section of the cable has been damaged or destroyed. It eliminates two
connectors and a short piece of cable during repair.
On Sun, 17 May 2009 10:13:04 -0500, "Karl Townsend"
McMaster p/n 7924K11
A good hardware store will have similar kits for splicing submersible
well pump leads, but they aren't as sturdy as the 3m kits.
The sealant in the heat shrink seems similar to flexible hot melt
adhesive. In a pinch I've injected a dollop of hot melt into heavy
heat shrink over butt splices. There are several splices I made like
this in the lift pump cistern in our septic system that have survived
several years now.
On Sun, 17 May 2009 08:13:20 -0500, "Karl Townsend"
Ideal makes them. 46-400 The kit in the picture shows an
extra-long one to bridge the gap where you don't have slack.
I've seen them at Home Despot before, YMMV as they like to change
vendors every few years and they're doing it again...
And the heat shrink overwrap tube isn't gel lined, it has hot-melt
glue coating the inside to make the seal - that trick is older than
the direct bury splice kits. And it works well if you clean the cable
sheath well before application.
Wouldn't use one myself, though - if I was rolling up on the
problem, the first choice solution would be the silicone filled direct
bury wire nuts and a 9" round underground HDPE handhole with a safety
locking screw on the lid to keep the kiddies out - the exact same
thing that the Power Utility uses on their underground splices, except
marked generic "ELECTRIC"with a standard hex-bolt instead of "EDISON"
with the Penta-head lockbolt.
Both the waterproof direct-bury wirenuts and the handholes are
available at the Despot too - marked ELECTRIC but not locking. Or
they can order them.
And if it's near a busy road or on a farm where tractors roam (not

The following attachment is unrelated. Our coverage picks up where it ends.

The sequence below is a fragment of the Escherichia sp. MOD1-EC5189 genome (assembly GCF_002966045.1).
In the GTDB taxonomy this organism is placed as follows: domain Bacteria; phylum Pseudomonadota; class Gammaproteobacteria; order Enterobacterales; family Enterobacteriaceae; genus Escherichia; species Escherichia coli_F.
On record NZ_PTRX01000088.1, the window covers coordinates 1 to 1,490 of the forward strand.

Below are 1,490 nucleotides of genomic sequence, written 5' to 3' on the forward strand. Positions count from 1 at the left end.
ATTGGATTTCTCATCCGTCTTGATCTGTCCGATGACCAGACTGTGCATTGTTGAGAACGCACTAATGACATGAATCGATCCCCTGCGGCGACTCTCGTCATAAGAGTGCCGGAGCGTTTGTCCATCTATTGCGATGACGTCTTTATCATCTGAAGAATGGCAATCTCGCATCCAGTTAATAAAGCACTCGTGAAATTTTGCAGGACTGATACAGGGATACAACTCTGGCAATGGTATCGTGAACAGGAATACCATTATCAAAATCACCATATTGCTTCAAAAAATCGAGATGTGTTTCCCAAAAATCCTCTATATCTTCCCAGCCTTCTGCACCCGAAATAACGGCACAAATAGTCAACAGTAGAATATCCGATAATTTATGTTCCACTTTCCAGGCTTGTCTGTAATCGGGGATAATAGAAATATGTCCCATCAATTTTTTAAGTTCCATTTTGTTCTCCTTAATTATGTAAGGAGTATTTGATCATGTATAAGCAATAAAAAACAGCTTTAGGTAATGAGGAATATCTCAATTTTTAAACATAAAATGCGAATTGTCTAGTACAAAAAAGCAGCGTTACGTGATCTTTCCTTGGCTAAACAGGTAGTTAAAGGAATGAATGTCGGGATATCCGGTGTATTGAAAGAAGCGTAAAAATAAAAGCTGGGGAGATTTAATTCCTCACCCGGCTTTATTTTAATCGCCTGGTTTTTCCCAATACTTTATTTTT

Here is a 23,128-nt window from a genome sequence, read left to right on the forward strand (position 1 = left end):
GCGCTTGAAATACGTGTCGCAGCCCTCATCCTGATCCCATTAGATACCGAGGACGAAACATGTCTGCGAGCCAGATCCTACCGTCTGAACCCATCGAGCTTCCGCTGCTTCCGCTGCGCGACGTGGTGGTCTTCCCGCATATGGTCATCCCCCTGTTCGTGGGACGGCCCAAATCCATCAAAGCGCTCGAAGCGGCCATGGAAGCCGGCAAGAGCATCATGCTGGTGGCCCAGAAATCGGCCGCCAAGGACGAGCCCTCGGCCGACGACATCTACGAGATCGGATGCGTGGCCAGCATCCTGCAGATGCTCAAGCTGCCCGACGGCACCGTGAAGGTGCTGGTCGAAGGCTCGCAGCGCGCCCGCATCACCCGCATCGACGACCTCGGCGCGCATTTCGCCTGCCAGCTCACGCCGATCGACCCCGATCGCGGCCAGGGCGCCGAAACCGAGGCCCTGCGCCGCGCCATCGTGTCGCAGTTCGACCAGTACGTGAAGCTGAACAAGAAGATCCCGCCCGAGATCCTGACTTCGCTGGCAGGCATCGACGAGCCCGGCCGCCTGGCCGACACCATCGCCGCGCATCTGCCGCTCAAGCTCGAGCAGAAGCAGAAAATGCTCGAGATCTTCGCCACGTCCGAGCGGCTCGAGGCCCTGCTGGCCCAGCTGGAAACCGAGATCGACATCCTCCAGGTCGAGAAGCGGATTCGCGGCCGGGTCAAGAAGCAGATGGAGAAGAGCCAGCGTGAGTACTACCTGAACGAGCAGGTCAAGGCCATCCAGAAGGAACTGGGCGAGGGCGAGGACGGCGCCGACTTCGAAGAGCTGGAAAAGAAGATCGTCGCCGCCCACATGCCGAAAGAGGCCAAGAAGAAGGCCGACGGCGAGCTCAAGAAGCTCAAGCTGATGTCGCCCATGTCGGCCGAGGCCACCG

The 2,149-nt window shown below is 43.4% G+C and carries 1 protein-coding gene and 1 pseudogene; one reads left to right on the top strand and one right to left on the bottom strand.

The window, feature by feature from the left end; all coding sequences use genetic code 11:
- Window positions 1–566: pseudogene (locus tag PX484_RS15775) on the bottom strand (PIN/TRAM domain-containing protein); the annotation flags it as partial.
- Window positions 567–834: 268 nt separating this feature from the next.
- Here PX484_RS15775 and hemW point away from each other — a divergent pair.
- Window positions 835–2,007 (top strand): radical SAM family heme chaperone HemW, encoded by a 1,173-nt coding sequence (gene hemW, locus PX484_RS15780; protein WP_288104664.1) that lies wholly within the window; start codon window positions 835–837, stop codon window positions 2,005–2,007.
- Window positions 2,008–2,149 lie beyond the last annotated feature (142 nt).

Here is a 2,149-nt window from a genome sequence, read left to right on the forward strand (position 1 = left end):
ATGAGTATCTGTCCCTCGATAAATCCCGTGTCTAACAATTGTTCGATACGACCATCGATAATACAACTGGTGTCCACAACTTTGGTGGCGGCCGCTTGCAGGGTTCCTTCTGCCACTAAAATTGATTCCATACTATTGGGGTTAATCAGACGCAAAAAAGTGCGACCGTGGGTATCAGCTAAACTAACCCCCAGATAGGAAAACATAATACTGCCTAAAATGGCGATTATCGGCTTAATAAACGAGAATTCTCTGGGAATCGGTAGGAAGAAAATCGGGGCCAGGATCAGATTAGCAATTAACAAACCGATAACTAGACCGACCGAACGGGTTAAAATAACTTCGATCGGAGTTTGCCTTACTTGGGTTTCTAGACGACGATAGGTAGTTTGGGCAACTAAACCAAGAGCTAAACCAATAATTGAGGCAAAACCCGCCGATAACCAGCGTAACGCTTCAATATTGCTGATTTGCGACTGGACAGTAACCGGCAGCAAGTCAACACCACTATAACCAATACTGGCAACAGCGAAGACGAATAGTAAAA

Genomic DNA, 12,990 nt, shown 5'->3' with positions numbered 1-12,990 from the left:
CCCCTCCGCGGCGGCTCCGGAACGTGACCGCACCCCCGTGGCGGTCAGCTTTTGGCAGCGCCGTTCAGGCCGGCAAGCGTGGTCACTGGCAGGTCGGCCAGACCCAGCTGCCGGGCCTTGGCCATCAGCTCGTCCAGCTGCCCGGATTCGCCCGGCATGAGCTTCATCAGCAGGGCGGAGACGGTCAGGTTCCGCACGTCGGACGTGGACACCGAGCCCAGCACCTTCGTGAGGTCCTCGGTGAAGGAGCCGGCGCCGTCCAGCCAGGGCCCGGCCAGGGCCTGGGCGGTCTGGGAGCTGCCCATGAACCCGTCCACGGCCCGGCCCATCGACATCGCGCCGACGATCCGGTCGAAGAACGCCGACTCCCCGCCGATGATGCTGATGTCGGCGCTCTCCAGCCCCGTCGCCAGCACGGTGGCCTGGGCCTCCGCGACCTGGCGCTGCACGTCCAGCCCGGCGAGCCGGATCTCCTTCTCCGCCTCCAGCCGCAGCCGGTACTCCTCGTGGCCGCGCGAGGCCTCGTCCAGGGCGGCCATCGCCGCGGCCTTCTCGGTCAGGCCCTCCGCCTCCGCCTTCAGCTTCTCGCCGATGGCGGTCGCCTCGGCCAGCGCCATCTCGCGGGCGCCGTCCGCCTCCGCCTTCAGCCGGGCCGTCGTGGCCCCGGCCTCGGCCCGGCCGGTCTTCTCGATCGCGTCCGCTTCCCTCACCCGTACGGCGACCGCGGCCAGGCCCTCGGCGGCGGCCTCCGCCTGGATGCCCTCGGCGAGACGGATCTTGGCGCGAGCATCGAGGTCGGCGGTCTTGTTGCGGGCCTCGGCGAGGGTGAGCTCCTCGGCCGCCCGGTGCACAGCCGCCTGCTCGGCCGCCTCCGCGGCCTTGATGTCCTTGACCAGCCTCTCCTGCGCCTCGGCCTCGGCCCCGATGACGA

just riding mowers), I go get the polymer concrete version with the
polymer concrete or steel traffic rated lid.
WARNING: DO NOT USE the handholes from the Sprinkler aisle marked
"Irrigation Control Valve" - some dummy will try to tap in, and that
ain't 24V Class III Current Limited wiring down there...
Eventually you are going to have to find the splice again because it
will be a problem. The handhole will be a lot easier to find than
digging around going "I know it's around here somewhere..." and
breaking the wire in another spot 5 feet away.
(If nothing else, plant a post or make some sort of a marker over/
next to the splice. You will need it later.)
When you give up finding the breaks, and trench and put in PVC
conduit for the run, you can save that Handhole for the tee splice
where the circuit for the garage branches off from the circuit to the
Lawnmowers and errant trailers being backed up by novices go right
over handholes, but they break Bell Boxes where they stick up above
Oh, and if you might want an intercom or CCTV camera at the gate,
drop a second conduit in the nice open trench. The pipe now is a lot
cheaper than doing it again later.
--<< Bruce >>--
Your advice is sound. I wish I had followed it 25 years ago when building
the first time. I replaced the well underground and the barn underground
last year. Now this one. This time, I'll just do a half ass and replace the
whole run when time permits. And, I do conduit this time around.
On Sun, 17 May 2009 08:13:20 -0500, Karl Townsend wrote:
and <http://www.engproducts.com/OurProducts/products.asp ?
CatID=3&SecID=7&SubSecID1&ProdID5> where it looks like
"UF Cable Splice Kit" or "UF Direct Burial Splice Kit" would be
ok search terms to find kits like the Epco UFC2B or Etcon SK830
These don't include a separate gel package; the heat shrink tube
apparently has a layer of adhesive on the inside, since the
directions say adhesive should be visible at each end of the
tubing, if properly installed.